Beijing was beautiful that day. The sky was a disconcerting blue, and the Blade Runner-esque skyscrapers were actually visible. The late summer sun formed streaks of sweat down our necks and a dryness in our throats. It glowed through the white curtains of the mercifully air conditioned expat apartment –professionally cleaned twice a week, I was told. And there, in the glaring brightness and sterility, was dark, grimy, beautiful Chicago.
The black-and-white photograph of the L was all lines and angles. You could fall into a picture like that if you looked long enough. The sharp gray shapes would become real steel and concrete and the ground beneath you would start to rumble as the train screamed past.
Where is this? I asked, though I already knew. It was more a question of surprise, like seeing an old friend again unexpectedly and they were changed but still, amazingly, exactly as you remembered. So you approach with open arms and disbelieving eyes. Is that really you?
Chicago: buying furniture with my mother at Goldblatts; walking along the frozen lake in February; sliding into the cracked green booths of our favorite Chinese restaurant. The restaurant closed after I left for college and I never found beef chow fun that deliciously smoky again. I am standing there watching the train go by above. The cold concrete beneath me is spotted with gum spots and pigeon poop. If you ask me the street name I won’t be able to tell you, but I know where I am. Everytime I go back, the city has changed –gained another glittering building or adornment, lost another historic name. But I know where I am.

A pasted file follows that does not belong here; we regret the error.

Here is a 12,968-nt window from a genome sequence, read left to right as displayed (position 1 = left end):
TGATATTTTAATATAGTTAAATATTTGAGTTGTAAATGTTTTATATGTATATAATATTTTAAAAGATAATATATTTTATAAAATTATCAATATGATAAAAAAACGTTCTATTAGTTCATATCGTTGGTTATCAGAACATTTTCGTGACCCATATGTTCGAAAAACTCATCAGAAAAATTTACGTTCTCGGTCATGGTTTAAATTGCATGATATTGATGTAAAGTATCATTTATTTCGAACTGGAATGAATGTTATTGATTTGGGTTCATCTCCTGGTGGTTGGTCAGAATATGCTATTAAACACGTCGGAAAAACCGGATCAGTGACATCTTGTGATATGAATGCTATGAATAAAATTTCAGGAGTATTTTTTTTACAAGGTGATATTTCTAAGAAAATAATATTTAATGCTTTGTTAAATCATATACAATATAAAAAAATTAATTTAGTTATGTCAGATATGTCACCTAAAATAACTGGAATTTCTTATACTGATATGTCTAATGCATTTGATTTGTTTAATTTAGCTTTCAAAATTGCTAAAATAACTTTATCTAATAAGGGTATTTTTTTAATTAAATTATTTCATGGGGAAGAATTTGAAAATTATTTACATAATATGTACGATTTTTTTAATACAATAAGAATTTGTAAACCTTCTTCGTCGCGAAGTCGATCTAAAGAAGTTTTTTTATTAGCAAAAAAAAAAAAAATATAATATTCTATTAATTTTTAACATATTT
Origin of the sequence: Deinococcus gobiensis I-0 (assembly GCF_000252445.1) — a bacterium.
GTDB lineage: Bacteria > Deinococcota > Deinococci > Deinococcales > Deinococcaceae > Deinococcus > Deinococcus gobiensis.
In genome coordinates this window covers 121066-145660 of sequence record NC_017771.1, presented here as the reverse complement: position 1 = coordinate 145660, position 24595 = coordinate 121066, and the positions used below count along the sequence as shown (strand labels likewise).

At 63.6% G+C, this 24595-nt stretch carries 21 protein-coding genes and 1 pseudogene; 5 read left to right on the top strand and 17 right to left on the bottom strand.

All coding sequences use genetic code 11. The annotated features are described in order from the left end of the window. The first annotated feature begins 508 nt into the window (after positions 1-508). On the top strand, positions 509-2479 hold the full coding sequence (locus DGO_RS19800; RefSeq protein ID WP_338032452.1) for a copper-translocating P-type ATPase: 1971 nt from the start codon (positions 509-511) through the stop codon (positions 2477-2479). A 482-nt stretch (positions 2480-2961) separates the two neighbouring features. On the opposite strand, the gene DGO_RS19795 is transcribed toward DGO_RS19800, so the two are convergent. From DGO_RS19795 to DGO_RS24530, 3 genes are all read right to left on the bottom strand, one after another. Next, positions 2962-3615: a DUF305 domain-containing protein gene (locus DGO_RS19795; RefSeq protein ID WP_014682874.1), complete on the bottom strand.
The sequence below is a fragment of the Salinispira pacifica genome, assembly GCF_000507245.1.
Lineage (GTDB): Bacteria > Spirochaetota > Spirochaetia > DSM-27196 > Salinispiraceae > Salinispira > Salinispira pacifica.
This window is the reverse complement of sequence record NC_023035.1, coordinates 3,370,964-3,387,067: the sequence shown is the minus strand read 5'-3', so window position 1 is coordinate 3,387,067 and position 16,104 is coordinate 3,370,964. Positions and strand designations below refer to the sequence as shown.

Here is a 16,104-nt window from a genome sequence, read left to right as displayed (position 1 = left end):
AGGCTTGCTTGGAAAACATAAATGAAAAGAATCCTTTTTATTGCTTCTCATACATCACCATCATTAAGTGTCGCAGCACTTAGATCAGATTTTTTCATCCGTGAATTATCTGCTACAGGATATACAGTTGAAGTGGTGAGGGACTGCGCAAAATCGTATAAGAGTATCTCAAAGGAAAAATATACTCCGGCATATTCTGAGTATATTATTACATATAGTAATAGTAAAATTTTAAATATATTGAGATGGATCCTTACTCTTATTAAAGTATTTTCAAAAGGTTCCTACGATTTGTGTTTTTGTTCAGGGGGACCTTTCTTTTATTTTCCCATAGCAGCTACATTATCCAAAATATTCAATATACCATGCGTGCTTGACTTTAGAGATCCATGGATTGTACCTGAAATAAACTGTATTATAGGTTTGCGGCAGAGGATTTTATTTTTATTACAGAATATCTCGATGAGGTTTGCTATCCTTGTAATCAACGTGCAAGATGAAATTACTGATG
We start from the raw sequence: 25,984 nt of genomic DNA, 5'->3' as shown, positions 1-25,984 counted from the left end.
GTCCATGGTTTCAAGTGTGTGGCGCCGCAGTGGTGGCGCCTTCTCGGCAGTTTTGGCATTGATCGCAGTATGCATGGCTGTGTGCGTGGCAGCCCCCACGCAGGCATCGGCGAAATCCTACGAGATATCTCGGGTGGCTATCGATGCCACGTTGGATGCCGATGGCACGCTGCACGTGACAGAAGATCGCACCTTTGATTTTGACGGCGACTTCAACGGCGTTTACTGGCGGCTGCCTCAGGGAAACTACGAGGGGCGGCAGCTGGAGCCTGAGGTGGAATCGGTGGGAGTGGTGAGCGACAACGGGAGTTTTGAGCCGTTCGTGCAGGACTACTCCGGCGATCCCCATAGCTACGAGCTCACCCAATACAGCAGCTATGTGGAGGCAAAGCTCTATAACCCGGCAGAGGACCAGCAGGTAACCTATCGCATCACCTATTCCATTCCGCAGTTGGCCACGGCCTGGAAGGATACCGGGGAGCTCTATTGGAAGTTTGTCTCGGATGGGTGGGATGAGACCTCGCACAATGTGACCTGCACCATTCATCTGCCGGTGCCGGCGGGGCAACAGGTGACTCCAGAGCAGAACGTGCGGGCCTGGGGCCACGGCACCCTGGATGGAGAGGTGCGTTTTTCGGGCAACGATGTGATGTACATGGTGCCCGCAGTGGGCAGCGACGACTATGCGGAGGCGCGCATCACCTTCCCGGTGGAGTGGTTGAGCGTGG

The one day Beijing had blue skies and I missed the dust of Chicago.
Nostalgia was classified as a medical condition in the 17th century. Swiss boys fighting in France missed the mountains they grew up in and would waste away. Some even died. In the 18th century, scientists thought there might be a nostalgic bone. I suppose if they located it, they would remove it. Then those of us with wanderlust could truly be free.
My art historian best friend scoffed when I told her about the picture. It was the most generic photograph of a city she can think of, she said. Anyone can purchase a print like that for $29.99, plus tax, at some tourist shop or on Amazon.
I replied, So what?
When I looked at that little square of gray lines and shadows, I was in Chicago. And if anyone can own that accent of gray –and many people had bought these photos on Amazon– then that means all over the world there must be little windows to Home. I won’t waste away. And for $29.99 (plus tax) that’s not bad.